RICHMOND — A leak was detected Thursday in a M55 rocket holding the nerve agent GB at the Blue Grass Army Depot, officials said.
The leak comes a day after crews began neutralizing 157 gallons of GB, also known as sarin, in a plan called Operation Swift Solution. Thursday's leak was unrelated to the neutralizing plan, which will destroy sarin that is stored in three steel ton containers at the depot.
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Officials said Thursday's leak occurred in one of the rockets that hold the sarin. They are kept in airtight shipping and firing tubes that crews periodically inspect for leaks.
During an inspection Thursday, crews detected a leak in a tube when a technician removed a bolt to sample the air inside it. The low-level sarin vapor that was detected was confined to the tube and didn't seep into the igloo in which the rockets are kept, said Richard Sloan, spokesman for Blue Grass Chemical Activity, the agency that oversees chemical weapons at the depot.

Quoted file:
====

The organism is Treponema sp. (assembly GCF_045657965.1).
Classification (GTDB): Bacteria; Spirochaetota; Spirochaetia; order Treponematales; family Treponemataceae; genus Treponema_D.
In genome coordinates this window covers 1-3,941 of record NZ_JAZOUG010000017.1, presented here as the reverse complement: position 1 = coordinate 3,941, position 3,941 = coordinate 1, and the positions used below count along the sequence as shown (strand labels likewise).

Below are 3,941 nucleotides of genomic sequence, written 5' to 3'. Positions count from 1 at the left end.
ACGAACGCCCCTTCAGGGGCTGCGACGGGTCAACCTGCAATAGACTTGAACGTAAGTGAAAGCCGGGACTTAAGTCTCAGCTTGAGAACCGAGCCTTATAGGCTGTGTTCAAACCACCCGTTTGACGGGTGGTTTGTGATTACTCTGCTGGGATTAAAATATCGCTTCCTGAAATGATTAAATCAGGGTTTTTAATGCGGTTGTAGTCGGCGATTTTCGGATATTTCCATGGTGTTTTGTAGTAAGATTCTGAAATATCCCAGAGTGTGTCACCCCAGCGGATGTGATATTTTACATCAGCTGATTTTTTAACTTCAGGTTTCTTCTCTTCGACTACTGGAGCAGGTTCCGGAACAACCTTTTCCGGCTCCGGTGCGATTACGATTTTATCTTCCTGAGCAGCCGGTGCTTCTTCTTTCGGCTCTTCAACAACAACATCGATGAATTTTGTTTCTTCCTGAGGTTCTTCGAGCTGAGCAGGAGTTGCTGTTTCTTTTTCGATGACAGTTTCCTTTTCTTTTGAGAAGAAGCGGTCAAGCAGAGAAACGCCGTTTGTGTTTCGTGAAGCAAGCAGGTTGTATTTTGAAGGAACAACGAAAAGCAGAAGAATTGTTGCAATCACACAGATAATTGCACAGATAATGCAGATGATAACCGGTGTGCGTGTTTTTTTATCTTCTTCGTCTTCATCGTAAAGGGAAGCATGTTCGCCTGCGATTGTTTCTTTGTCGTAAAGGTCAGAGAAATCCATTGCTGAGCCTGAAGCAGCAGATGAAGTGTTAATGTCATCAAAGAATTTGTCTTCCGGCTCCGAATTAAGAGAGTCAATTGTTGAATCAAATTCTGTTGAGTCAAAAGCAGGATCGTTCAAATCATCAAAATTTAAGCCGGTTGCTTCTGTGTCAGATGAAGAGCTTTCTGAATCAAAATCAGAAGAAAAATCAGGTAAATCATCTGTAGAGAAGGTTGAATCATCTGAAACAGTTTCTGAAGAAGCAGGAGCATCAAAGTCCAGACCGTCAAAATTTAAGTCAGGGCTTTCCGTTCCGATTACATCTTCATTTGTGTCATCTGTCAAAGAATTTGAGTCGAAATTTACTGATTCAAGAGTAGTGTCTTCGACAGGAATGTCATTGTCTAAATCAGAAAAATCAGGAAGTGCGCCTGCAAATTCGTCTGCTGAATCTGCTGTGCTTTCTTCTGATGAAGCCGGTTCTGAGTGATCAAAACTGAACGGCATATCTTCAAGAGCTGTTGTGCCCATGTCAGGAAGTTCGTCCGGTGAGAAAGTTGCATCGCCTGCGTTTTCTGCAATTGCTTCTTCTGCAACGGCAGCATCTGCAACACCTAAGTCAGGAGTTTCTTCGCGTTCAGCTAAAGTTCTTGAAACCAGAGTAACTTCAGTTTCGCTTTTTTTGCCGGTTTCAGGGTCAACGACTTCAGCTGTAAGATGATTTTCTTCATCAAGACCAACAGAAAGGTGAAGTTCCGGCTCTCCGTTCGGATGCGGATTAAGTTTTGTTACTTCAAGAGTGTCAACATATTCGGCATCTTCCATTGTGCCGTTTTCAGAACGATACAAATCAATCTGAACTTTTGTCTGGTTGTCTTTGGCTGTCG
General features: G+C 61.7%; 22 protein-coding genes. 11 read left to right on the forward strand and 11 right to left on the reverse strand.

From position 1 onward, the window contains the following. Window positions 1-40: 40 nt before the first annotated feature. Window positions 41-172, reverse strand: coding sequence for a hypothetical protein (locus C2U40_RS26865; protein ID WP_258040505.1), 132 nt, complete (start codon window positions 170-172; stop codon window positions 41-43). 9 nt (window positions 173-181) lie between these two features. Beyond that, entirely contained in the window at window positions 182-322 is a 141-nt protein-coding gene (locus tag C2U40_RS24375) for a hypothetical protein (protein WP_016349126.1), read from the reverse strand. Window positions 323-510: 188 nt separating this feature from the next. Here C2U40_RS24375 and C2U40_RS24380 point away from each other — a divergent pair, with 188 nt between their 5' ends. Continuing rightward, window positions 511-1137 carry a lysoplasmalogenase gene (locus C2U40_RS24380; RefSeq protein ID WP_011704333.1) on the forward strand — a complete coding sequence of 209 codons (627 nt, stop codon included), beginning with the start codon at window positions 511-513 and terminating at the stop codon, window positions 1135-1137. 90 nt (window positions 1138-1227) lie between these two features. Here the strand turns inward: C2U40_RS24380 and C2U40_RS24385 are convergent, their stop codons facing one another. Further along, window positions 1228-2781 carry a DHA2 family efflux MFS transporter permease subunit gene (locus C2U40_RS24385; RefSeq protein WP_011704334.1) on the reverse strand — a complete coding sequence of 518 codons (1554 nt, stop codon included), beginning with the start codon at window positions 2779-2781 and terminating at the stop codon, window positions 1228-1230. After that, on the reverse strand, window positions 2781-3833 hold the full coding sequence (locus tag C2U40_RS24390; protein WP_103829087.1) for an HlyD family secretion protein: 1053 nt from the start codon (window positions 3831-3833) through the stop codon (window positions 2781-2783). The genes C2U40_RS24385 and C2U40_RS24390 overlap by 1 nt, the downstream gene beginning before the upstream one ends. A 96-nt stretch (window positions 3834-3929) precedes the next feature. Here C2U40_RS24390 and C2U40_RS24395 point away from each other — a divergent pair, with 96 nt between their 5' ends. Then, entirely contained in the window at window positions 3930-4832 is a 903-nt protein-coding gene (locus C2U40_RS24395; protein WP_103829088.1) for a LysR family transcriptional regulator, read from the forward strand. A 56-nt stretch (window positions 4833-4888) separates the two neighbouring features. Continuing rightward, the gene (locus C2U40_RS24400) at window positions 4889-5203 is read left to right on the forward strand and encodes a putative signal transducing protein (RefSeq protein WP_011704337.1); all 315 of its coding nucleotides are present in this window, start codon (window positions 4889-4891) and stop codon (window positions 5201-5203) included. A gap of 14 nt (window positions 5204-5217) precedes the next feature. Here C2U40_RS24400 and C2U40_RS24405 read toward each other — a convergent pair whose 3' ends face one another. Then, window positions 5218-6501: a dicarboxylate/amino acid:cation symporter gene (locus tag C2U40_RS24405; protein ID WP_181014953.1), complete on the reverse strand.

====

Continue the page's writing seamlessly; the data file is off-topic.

Two to five of these leaks take place each year, Sloan said.
The rocket will be overpacked in a leak-proof container and stored in another igloo containing similar GB munitions in the next few days, Sloan said.
Operation Swift Solution began on Wednesday, after more than a year of preparation and delays.
Officials decided to destroy this batch of nerve agent because of corrosion that has occurred within the ton containers. The oldest container, which has been particularly problematic for crews, was responsible for the largest leak in depot history when a gallon of sarin escaped in August 2007.
The operation's first two days have gone smoothly, Sloan said. Two one-gallon batches of sarin have been neutralized.
"I haven't heard of any upset conditions at all," Sloan said, "and the people that are doing it seem pleased."
Operation Swift Solution is scheduled to be complete by February. The rest of the sarin, along with mustard agent and VX that is stored at the depot, must be destroyed by a government-mandated 2017 deadline.